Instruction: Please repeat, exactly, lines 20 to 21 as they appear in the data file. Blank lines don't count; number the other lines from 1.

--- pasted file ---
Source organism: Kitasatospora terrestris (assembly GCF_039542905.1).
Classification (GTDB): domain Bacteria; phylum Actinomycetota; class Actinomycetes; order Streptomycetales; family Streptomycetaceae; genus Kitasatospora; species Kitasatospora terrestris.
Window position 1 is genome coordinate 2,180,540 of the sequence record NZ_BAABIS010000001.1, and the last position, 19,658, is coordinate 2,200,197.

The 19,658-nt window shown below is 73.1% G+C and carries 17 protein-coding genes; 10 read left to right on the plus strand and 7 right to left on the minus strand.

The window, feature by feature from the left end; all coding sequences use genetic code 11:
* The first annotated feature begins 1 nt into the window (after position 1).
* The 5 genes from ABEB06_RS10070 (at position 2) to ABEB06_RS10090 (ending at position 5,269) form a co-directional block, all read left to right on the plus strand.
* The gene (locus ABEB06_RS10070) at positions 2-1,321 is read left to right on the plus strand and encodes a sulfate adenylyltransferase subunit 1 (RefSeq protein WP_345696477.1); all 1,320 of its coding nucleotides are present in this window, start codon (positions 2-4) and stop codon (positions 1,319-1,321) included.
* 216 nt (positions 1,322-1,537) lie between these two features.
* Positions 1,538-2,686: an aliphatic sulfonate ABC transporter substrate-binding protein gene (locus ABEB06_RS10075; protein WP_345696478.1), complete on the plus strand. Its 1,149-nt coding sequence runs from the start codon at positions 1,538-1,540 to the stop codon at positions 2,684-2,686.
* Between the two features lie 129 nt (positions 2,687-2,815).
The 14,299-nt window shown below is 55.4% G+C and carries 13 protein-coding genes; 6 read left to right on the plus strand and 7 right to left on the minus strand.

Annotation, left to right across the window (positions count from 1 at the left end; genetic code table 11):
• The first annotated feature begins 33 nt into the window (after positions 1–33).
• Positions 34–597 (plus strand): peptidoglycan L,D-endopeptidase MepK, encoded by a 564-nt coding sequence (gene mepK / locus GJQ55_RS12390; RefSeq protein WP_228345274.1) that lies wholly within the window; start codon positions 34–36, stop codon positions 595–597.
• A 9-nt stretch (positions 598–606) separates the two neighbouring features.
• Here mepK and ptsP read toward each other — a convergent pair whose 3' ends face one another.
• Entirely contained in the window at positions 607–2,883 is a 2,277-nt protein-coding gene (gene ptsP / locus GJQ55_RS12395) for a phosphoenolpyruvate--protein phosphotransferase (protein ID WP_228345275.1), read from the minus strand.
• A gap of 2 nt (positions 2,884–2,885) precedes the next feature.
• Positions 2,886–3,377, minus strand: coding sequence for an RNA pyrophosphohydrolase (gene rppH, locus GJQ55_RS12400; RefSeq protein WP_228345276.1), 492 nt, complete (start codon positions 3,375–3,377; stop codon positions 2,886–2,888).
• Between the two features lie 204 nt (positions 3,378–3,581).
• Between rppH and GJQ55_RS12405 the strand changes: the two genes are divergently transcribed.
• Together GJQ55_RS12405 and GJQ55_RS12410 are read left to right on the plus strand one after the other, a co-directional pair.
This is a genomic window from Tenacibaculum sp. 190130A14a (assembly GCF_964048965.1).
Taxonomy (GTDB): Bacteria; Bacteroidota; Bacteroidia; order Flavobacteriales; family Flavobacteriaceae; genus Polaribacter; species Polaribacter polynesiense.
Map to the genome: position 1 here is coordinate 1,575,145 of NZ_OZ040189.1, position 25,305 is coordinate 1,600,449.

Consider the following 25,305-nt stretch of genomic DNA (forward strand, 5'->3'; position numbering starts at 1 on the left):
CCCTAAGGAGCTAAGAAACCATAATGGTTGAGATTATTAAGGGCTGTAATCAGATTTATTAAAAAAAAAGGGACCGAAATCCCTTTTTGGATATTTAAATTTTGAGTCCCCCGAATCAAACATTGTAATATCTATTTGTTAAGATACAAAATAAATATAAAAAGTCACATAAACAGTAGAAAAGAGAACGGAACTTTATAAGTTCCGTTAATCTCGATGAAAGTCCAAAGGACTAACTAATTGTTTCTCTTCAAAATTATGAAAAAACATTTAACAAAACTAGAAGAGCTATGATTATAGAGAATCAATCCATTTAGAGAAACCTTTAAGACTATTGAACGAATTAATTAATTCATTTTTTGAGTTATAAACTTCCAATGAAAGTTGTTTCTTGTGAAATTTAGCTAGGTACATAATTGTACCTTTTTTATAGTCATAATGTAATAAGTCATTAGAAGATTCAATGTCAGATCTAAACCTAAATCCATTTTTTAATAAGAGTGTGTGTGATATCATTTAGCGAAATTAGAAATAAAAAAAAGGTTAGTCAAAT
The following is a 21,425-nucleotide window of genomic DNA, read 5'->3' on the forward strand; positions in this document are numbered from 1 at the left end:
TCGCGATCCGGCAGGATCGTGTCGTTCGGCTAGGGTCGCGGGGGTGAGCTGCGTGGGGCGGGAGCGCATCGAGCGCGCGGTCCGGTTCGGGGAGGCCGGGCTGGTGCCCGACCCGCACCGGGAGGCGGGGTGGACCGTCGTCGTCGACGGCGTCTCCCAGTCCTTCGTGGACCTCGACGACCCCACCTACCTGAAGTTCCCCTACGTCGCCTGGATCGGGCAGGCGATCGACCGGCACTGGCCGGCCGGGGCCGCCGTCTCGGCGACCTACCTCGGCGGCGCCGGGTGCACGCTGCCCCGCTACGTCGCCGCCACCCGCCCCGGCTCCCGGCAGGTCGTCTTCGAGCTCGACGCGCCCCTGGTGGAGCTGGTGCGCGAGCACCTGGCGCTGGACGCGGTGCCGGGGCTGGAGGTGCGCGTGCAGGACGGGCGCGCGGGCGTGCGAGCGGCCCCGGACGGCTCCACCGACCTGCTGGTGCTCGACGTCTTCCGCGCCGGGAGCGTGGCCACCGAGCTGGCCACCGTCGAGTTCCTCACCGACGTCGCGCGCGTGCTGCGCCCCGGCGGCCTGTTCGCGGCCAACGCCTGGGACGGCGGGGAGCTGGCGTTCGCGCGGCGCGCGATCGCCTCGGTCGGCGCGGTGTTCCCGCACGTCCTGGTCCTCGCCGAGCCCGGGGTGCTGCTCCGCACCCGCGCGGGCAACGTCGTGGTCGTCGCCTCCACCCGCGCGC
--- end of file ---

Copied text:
• Positions 2,886–3,377, minus strand: coding sequence for an RNA pyrophosphohydrolase (gene rppH, locus GJQ55_RS12400; RefSeq protein WP_228345276.1), 492 nt, complete (start codon positions 3,375–3,377; stop codon positions 2,886–2,888).
• Between the two features lie 204 nt (positions 3,378–3,581).